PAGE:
A collaborator, Dr. Sam Lai, has been studying cervicovaginal mucus (CVM) properties for quite some time. He did his Postdoctoral fellowship with Dr. Richard Cone at Johns Hopkins University, who is well-known is the field having written some of the main reviews on the topic. We worked with him to established a correlation between the composition of the vaginal microbiota and entrapment of HIV-1 particles by CVM. The work was recently published in the journal mBio and shows that communities dominated by Lactobacillus crispatus (CST I) are better changing the properties of CVM to trap HIV-1 particles than other communities. CVM associated with vaginal communities dominated by Lactobacillus iners do not have these properties. These two Lactobacillus spp. are quite different genomically, but also produce very different ratio of D/L lactic acid, with L. crispatus producing both isomers, but more D(-), while L. iners producing almost exclusively the L(+) isomers. This ratio could contribute to CVM protective properties. However, other factors are certainly playing a role.
Here is the abstract of the paper, which you can find here: Nunn KL, Wang Y-Y, Harit D, Humphrys MS, Ma B, Cone R, Ravel J, Lai SK. 2015 Enhanced Trapping of HIV-1 by Human Cervicovaginal Mucus Is Associated with Lactobacillus crispatus-Dominant Microbiota. mBio 6:e01084-15.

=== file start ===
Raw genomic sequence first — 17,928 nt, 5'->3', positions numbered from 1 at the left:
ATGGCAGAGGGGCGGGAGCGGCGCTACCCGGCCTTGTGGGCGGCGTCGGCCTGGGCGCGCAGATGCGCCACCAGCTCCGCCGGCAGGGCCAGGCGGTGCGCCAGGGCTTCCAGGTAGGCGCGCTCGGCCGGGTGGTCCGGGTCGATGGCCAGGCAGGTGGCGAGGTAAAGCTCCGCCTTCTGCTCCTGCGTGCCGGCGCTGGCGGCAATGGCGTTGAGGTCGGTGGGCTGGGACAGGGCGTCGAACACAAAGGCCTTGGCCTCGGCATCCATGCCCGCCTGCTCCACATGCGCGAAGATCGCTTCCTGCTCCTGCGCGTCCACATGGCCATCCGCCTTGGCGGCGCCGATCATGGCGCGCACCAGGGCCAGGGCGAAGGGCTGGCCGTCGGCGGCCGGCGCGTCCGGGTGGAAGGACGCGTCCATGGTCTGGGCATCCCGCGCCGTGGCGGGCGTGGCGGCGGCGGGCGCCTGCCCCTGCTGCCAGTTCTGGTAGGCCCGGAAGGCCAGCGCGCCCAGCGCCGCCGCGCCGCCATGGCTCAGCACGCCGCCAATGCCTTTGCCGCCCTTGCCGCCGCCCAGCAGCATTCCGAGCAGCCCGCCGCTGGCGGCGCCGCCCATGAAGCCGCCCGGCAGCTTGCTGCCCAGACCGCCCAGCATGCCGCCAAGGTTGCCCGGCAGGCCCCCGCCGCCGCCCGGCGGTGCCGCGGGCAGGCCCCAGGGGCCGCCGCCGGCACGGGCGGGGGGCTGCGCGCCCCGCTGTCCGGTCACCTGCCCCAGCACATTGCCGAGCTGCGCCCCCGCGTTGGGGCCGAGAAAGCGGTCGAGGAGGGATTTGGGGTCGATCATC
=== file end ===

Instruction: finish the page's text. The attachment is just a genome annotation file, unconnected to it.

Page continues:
Cervicovaginal mucus (CVM) can provide a barrier that precludes HIV and other sexually transmitted virions from reaching target cells in the vaginal epithelium, thereby preventing or reducing infections. However, the barrier properties of CVM differ from woman to woman, and the causes of these variations are not yet well understood. Using high-resolution particle tracking of fluorescent HIV-1 pseudoviruses, we found that neither pH nor Nugent scores nor total lactic acid levels correlated significantly with virus trapping in unmodified CVM from diverse donors. Surprisingly, HIV-1 was generally trapped in CVM with relatively high concentrations of D-lactic acid and a Lactobacillus crispatus-dominant microbiota. In contrast, a substantial fraction of HIV-1 virions diffused rapidly through CVM with low concentrations of D-lactic acid that had a Lactobacillus iners-dominant microbiota or significant amounts of Gardnerella vaginalis, a bacterium associated with bacterial vaginosis. Our results demonstrate that the vaginal microbiota, including specific species of Lactobacillus, can alter the diffusional barrier properties of CVM against HIV and likely other sexually transmitted viruses and that these microbiota-associated changes may account in part for the elevated risks of HIV acquisition linked to bacterial vaginosis or intermediate vaginal microbiota.